By Melinda Dodd
You thought you'd found the perfect vet, but things seem a little off. Don't ignore it, says Justine Lee, DV M, DACVE CC, author of It's a Cat's World…You Just Live in It. "A lot of people aren't aggressive enough when it comes to their pets' health." If you have an issue with how your animal (or you!) is being treated, say something. "Sometimes people put up with less than adequate care because it's a hassle to switch," says Michael Cavanaugh, DVM, DABVP, executive director of the American Animal Hospital Association (AAHA). Talk to your vet first to see if you can resolve the situation. If you do decide to switch, let him know why. "It might help him find a way to improve," says Dr. Cavanaugh. Watch out if:
1.Your vet's not managing her phone calls well. "If the office doesn't call you back within 24 hours of your call, that's a problem," says Dr. Lee, who admits weekends are tough. On weekdays, however, there's less of an excuse.
2. Your vet's not willing to pass you to a specialist. "I can-do-it-all" vets are dangerous, warns Nancy Kay, DVM, author of Speaking for Spot: Be the Advocate Your Dog Needs to Live a Happy, Healthy, Longer Life. "Some diagnostic tests, surgeries and treatments are best performed by a veterinary specialist." Unusual infectious diseases, treatable cancer and organ failure also can benefit from expert help. "If you sense your vet doesn't refer you because she thinks she can handle everything, walk away."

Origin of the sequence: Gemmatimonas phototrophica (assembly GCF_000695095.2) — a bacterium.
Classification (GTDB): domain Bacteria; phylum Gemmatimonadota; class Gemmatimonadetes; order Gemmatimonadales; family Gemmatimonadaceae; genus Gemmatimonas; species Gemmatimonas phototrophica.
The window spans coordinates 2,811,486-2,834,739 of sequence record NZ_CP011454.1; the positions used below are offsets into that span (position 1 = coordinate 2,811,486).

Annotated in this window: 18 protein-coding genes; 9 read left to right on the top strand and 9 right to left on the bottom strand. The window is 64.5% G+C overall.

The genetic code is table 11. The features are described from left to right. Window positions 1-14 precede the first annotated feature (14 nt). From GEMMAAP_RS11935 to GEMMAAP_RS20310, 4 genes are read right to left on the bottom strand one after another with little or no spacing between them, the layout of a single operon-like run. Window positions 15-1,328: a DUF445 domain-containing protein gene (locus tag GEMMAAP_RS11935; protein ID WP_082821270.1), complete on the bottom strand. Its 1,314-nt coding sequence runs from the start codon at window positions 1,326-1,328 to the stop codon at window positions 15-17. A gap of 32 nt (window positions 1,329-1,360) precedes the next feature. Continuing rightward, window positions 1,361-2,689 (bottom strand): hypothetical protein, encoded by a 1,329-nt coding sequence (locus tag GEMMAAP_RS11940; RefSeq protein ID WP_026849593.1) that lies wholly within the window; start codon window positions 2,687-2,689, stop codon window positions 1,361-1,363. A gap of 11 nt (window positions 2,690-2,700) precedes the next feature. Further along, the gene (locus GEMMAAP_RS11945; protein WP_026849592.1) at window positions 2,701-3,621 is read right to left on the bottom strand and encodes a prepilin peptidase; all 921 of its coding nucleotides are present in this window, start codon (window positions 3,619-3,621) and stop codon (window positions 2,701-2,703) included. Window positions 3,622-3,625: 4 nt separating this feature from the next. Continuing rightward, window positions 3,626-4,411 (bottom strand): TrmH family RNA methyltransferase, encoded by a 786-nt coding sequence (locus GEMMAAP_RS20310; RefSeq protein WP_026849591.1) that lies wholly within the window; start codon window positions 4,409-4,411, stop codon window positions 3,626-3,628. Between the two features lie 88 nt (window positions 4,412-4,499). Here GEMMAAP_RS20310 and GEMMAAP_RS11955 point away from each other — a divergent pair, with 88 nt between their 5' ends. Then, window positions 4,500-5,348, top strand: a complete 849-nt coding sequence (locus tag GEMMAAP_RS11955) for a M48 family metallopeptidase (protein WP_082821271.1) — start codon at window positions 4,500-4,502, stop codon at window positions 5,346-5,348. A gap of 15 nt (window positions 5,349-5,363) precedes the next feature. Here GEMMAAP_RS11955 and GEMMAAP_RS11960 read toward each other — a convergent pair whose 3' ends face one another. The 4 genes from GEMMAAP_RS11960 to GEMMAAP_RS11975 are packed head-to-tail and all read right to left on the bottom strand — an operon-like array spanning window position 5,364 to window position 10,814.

3.Your vet seems to lack the sympathy gene. Beware the vet who doesn't allow hospitalized pets to have visitors, or who won't let family be present during euthanasia. "Clients deprived of those moments often suffer horrific guilt," Dr. Kay notes. "The veterinarian should want you to feel comfortable."
4.Your vet doesn't give you the time you need. Doctors who can't spend an adequate amount of time explaining a complicated disease to you or never ask your thoughts aren't the sort of vet you want. "You spend more time with your pet than anyone and are an integral part of your pet's health team," says Dr. Cavanaugh. "Your input should be sought."
5.Your pet regularly shows anxiety or fear at the vet's office. Nervous pets don't always hiss or bark-they also freeze, cower, pace or try to hide. Consider whether the vet's actions make your pet feel threatened. "Pets, like people, are unique in how they handle the stress of a doctor visit," says Dr. Cavanaugh. Look at how the vet responds to your pet's fears, advises applied animal behaviorist Sophia Yin, DV M, author of Low-Stress Handling. "Does she alter what she's doing to accommodate the animal? You want someone who'll try to put your pet in a happy, comfortable state."Original article appeared on WomansDay.com.
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